Pedestrian Deaths and Injuries Increasing, Nationwide and in Tennessee

Pedestrian deaths in traffic accidents nationally increased from 4109 in 2009 to 4432 in 2011, according to the United States Department of Transportation. 

Deaths to men numbered deaths to women (3086 versus 1345) and 19% of the deaths were a result of hit and run accidents.

In Tennessee, 1221 pedestrians (including skateboarders, people on roller skates, etc.) were injured or killed in traffic accidents in 2010.  Davidson County, Tennessee had 275 of those injuries and deaths.  There were 83 pedestrian deaths in Tennessee in 2011; the number actually dropped to 68 deaths in 2012.  Unfortunately, the 2013 death rate for Tennessee pedestrians in increasing.  As of the date of this blog post, 46 pedestrian deaths have occurred.  At this same time in 2012, only 35 deaths had occurred.

Analysts are unsure of the reason for the increase.  Is the increase related to people texting while walking?  Is it people texting while driving?  Is it an increase in the number of pedestrians because of efforts in cities around the nation to encourage people to walk in their neighborhoods, thus increasing the likelihood of an interaction between pedestrians and motor vehicles?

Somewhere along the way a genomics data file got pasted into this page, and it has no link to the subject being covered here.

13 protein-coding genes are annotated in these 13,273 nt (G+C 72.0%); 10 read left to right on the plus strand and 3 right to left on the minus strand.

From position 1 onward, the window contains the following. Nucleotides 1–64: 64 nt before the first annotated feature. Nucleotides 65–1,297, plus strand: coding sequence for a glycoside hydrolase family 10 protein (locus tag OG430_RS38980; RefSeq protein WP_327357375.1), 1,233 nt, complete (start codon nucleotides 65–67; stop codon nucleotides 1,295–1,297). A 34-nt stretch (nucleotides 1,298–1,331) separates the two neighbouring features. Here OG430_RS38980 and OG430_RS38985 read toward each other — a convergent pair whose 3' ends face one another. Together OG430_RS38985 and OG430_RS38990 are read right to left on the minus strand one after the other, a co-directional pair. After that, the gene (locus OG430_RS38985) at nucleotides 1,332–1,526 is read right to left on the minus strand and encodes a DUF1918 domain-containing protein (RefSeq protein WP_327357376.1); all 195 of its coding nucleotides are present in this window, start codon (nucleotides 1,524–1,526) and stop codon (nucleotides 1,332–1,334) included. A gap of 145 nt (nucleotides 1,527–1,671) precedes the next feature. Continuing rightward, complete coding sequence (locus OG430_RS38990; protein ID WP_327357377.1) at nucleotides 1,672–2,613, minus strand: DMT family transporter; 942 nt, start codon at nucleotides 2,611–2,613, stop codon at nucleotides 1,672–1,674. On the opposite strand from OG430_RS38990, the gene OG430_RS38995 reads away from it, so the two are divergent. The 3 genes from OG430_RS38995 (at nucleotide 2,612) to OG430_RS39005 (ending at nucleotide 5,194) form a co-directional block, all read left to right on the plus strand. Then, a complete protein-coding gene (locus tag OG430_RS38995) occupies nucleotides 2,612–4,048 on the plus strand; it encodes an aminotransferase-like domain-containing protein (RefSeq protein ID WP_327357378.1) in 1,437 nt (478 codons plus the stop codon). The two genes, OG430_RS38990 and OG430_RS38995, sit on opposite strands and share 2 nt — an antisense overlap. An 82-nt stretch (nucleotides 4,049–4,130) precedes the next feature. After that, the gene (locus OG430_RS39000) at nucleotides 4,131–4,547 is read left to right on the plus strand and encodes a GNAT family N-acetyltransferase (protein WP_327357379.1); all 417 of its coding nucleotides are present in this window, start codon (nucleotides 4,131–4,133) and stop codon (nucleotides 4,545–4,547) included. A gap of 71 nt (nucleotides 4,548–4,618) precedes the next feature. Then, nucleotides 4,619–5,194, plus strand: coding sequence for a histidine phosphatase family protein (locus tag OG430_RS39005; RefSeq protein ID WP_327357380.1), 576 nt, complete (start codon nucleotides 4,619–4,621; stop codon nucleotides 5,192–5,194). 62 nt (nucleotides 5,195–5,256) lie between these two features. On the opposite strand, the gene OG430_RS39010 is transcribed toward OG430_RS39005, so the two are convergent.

Regardless of the reason, the fact remains that in an impact between a pedestrian and a motor vehicle, the pedestrian loses.  Every time.  This is not to say that the the motorist who is involved in the accident does not suffer the effects of the accident, too – many motorists, particularly those who negligently caused the accident, also must live with the consequences of what has happened.  But a pedestrian hit by a vehicle will almost always receive some type of physical harm that can have life-changing (or even life-ending) consequences.

If you or a loved one was injured in a pedestrian accident, our lawyers would be happy to discuss your potential case with you.  There is no charge for an initial consultation and, if we are able to accept you as a client, we will do so on a contingent fee basis. 

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